Printed for personal use only

CityDig: The Los Angeles Harbor in The Making

Click to enlarge

This map contains plenty of history and hints at how Los Angeles would become the shipping capitol of the West Coast. The layout seen here is a far cry from the sad and desolate spot described just 69 years earlier in Richard Henry Dana’s “Two Years Before the Mast.” This is an area brimming with optimism and possibilities. After much political wrangling the area had won its fight with Santa Monica to get the harbor and San Pedro and Wilmington were annexed by Los Angeles in this year.

City fathers had used eminent domain to push a shoestring attachment of land from downtown to make one continuous strip in 1906 and, with it, a “contiguous jurisdiction.” When the Board of Harbor Commissioners was created in 1907 it began harbor improvements that would include an 8,500-foot section of breakwater, the widening of the main channel, and the dredging of the channel to 30 feet. 

Coinciding with the transformational opening of the Panama Canal in 1914, The Southern Pacific would later build a wharf where cargo could be loaded and unloaded briskly. Engineer and director Amos A. Fries often butted heads with railroads during that project but became much more famous for his rabid anti-communism during and after World War I. Because it was the nearest major U.S. port west of the Canal, Los Angeles was set to reap the whirlwind of trade that came after World War I.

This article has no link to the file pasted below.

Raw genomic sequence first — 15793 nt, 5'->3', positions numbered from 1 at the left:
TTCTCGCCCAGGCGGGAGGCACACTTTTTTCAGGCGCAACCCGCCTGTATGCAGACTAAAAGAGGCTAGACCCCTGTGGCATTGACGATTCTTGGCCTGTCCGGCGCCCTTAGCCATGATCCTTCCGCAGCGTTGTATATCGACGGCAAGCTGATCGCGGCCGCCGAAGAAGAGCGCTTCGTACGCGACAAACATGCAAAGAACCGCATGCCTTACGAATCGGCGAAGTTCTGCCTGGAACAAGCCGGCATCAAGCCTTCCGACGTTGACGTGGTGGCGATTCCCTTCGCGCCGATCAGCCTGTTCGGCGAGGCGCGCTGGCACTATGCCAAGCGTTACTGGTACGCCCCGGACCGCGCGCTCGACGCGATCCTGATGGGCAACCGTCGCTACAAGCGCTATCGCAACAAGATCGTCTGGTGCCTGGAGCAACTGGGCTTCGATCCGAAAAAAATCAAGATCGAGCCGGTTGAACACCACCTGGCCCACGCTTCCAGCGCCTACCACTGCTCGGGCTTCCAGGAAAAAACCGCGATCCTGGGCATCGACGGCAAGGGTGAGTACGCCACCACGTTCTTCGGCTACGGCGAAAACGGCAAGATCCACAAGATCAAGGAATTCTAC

The map shows the new breakwater plans, the dredging locations, the city boundaries, and which land will be reclaimed during the project. Visible are Deadman’s Island, which disappeared in another harbor improvement in the 1920s, the colorful Mormon Island that was connected to the mainland, and the storied Terminal Island. Both Mormon and Terminal islands have enough stories to require histories unto themselves. At the southern point of the map stands the Pt. Fermin Lighthouse, built in 1874 although Phineas Banning requested it 20 years earlier. Banning was the first to recognize the harbor’s importance and create a small railroad, plus a prosperous shipping business. The beautiful old lighthouse still stands but has not been lit since the bombing of Pearl Harbor in 1941.

Above: Map compiled under the direction of Captain Amos A. Fries, J.R. Mauran cartographer, Corps of Engineers, USA, August 1909.


Los Angeles Public Library map librarian Glen Creason shares a map from the Central Library’s collection at CityThink each week.